One of my favorite critics is Roger Ebert. I've watched his show Siskel and Ebert, a TV movie review show that made the two thumbs up famous. On hissite, he had reviewed a movie call TheGirlfriend Experience. In meandering around Neflix, I had come across this movie that stars Sasha Grey, directed by Steven Soderbergh, director of the Ocean's Eleven movies, The Informant starring Matt Damon, just to name a few.
GFE is filled with unknown actors except for one, Sasha Grey. She is a porn star. Don't ask me how I know this. I just happen to be really smart. Ahem. GFE is an actual term used by escorts who give the girl friend experience. They usually charge by the hour or clients can arrange overnight stays, which seemed to be Chelsea's (Grey) bread and butter.
According to Ebert's research on IMDb, Grey has starred in 161 adult films, and she now has her own company managing other girls. I've done no research into Grey. That is a lot of movies. I know guys who haven't had sex that many times.
For Soderbergh to choose a woman who has sex for money to play a woman who has sex for money seems obvious. But why choose Grey? Mainly because of who she is and the depth she carries. Further proof of depth was revealed when she listed her top five movies on Current's Rotten Tomatoes show. I've heard none of those movies because most of them were foreign films. Her explanation of why she chose them indicates her depth.
Porn stars are not known for their acting ability, nor are they even required to. And for a woman who I think would have thick skin, Grey plays Chelsey with a level of sensitivity and vulnerability.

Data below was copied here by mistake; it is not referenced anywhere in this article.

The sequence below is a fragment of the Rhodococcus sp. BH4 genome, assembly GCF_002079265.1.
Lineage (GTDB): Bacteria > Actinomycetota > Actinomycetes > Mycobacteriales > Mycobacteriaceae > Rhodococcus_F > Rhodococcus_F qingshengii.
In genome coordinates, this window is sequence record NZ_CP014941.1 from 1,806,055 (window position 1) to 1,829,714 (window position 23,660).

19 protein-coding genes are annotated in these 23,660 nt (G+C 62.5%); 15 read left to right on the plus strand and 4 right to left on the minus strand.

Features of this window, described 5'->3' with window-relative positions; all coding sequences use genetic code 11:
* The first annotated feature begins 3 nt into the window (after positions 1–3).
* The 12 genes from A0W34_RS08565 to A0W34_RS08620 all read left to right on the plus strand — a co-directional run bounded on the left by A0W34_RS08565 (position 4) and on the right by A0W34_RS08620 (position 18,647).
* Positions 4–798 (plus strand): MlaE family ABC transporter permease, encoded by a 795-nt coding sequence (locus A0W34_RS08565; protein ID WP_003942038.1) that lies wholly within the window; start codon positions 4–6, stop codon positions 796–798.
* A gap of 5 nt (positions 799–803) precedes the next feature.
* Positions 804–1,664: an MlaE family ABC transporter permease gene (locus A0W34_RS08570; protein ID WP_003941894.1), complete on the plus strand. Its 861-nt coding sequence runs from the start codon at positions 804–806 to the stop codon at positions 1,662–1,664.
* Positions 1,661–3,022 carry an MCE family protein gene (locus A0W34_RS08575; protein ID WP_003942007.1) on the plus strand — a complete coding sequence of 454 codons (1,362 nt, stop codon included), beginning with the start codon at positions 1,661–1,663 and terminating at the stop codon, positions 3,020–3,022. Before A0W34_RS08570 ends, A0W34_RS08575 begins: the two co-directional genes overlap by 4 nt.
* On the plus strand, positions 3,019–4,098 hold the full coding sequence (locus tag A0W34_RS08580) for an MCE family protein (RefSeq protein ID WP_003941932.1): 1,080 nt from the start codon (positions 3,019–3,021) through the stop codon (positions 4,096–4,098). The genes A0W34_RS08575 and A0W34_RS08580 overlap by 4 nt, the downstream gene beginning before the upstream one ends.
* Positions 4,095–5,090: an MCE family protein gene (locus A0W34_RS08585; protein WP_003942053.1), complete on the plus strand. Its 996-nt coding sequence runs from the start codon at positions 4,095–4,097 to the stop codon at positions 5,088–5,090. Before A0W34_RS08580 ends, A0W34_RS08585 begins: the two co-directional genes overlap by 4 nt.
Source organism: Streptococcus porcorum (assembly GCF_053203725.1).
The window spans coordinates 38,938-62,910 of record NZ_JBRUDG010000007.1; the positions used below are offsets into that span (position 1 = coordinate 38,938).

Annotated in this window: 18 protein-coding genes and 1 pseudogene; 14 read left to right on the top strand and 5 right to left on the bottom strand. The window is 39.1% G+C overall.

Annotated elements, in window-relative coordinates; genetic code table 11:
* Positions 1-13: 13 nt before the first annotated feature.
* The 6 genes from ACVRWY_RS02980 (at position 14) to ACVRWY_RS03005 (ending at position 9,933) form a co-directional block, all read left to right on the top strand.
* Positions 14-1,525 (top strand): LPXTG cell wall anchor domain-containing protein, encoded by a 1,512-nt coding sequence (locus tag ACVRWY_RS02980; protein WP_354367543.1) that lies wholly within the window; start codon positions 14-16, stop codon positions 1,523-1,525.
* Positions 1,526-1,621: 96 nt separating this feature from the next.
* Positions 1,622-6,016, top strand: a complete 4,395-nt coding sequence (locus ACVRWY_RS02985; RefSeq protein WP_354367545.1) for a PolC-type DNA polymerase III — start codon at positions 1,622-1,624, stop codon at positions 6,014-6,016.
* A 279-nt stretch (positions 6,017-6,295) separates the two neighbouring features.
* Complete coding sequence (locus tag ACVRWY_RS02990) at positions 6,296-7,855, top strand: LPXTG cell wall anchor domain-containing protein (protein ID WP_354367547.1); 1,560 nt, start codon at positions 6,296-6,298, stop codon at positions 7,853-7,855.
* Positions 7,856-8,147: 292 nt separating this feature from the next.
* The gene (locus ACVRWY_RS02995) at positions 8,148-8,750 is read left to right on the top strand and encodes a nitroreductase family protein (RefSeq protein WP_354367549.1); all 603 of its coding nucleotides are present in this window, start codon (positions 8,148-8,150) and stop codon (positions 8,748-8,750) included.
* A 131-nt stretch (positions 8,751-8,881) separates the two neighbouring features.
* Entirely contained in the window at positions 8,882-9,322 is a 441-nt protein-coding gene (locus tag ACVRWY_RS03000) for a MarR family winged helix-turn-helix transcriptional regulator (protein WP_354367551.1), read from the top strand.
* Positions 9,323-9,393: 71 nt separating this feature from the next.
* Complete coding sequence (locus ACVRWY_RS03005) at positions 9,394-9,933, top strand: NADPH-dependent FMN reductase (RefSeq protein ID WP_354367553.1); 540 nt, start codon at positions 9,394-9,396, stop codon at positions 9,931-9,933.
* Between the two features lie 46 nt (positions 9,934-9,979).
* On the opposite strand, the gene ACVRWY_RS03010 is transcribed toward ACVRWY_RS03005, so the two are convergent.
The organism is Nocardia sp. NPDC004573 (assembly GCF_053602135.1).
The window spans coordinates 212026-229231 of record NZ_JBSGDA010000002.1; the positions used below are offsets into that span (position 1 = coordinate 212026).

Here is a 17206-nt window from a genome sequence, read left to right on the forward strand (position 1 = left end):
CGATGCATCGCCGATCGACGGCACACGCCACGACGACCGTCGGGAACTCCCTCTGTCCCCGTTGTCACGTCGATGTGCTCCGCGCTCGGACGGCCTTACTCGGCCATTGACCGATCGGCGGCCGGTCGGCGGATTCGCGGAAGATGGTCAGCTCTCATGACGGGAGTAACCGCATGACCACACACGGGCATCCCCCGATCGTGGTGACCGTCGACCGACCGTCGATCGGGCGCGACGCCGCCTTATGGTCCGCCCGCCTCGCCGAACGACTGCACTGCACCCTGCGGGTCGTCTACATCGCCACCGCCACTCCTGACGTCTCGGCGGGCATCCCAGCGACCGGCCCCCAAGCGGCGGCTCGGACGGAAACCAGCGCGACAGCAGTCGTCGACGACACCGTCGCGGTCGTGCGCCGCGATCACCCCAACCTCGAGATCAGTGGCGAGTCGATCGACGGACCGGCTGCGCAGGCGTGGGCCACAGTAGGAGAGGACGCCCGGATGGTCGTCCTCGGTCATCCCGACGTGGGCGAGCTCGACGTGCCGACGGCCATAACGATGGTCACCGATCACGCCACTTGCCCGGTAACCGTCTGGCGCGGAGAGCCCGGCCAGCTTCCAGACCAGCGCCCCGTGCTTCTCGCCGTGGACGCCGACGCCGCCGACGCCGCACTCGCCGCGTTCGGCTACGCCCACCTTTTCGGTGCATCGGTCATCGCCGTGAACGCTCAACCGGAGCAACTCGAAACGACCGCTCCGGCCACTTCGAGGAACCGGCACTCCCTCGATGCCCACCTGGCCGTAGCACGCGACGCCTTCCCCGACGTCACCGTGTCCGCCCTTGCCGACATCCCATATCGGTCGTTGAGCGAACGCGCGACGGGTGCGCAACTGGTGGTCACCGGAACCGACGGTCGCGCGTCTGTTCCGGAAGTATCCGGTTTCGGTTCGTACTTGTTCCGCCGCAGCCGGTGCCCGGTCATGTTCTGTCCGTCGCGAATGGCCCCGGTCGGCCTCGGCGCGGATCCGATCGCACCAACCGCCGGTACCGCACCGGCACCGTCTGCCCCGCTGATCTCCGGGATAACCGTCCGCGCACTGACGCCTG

The movie takes place during the 2008 presidential election, follows her through several of her transactions, while following her boyfriend's as well. He's a personal trainer who's trying to get a clothing line up and explores more lucrative job opportunities. Chelsey's clients talk mainly about the downed economy, telling her what she should do with her money. I couldn't help thinking how we're all selling a part of ourselves. Chelsey may be selling her body, but how many of us work in meaningless jobs, selling parts of our souls.
The character arch seemed to be a tragic one. We're lead to believe that she is special, that she's the creme of the crop in the escort industry. But as the film moves along Chelsey realizes that she's not. A bit depressing since we get the same sense that her clients are also nothing special despite their wealth. Chelsey is expensive.
I liked the movie. It's was an experimental film by Soderbergh. Did I need to see it? I guess so, having watched it.